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Patient Autonomy and the Common Good

By Stuart Pickell, MD, FACP, FAAP

As a result of early twentieth century atrocities, respect for the individual’s autonomy correctly became a foundational principle of medical ethics.  But has our desire to honor patient autonomy resulted in the subjugation of other foundational principles and competing values?  

From our founding as a nation we have valued personal liberty and freedom.  While we have been inconsistent in our implementation of these values – civil rights come readily to mind – they remain at the core of what it means to be an American. 

Ethical codes encompass more than American values and ideals, of course.  Western nations united around the barbarity of unethical experiments conducted by Nazi Germany before and during World War II.  Determining that this should never happen again, the international community reached a consensus resulting in landmark ethical codes, declarations and reports.  These included:

  • The Nuremberg Code – 1947 – in response to Nazi experimentation on Jews;
  • The Declaration of Helsinki – 1964 – written for the World Medical Association regarding research on humans;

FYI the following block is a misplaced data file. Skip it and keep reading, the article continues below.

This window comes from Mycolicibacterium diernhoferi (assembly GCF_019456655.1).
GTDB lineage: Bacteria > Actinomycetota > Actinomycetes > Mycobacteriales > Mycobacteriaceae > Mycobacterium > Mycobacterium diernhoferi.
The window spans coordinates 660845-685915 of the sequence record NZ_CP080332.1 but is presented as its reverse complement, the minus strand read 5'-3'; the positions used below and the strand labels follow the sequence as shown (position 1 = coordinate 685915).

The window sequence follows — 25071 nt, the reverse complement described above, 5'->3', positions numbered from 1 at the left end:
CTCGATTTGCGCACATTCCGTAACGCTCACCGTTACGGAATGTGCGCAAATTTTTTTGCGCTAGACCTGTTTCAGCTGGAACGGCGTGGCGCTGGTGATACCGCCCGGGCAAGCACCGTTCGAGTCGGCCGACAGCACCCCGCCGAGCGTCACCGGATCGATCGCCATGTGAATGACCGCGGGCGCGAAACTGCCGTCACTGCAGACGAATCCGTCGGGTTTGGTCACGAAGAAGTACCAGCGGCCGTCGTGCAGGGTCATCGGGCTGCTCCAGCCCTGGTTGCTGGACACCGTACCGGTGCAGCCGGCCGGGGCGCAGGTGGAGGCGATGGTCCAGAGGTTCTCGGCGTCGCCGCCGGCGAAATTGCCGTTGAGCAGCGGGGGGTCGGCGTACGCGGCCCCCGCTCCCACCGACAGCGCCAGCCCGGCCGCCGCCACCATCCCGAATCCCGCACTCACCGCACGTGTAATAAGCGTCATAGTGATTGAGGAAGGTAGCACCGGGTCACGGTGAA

• The Belmont Report – 1979 – drafted, in part, in response to the Tuskegee Syphilis experiments.

All three of these initiatives focused on the individual’s right to decide what can and cannot be done to their bodies.  The Belmont Report, drafted by the National Commission for the Protection of Human Subjects of Biomedical and Behavioral Research, a committee that included Tom Beauchamp (yes, that Beauchamp), codified this as the “respect for persons.”  Beauchamp and James Childress further developed this concept in their seminal tome, Principles of Biomedical Ethics (Beauchamp & Childress, 1979). Referring to it as “respect for autonomy” it was the first of three ethical principles or “pillars” along with “beneficence” and “justice.”  

Today we live in an era of shared decision making, a byproduct of the patient autonomy movement.  We are rightfully expected to explain risks and benefits and to obtain informed consent regarding recommended courses of action – all to make certain that the patient’s autonomy is respected.  The generation of “doctor knows best” is no more as physicians have become the resident experts who provide information regarding diagnoses and treatment options without prejudice, allowing patients to decide for themselves what they want to do.  This movement has and should be celebrated.  But what if what the patient wants to do runs up against competing community interests, values, and ethical principles?

This is not a hypothetical question.  Tarrant County is the epicenter of the tension between patient autonomy and the common good.  A national survey of kindergartners recently revealed that Tarrant County has one of the highest rates of kindergartners with non-medical exemptions for vaccinations. (Olive and Hotez 2018)  Now we are seeing the downstream effects of this behavior in the form of preventable diseases like measles, a development that places the greater community in danger.  At some point we must ask where the line between the patient’s autonomy and the public good must be drawn.

“The generation of “doctor knows best” is no more as physicians have become the resident experts…. This movement has and should be celebrated.”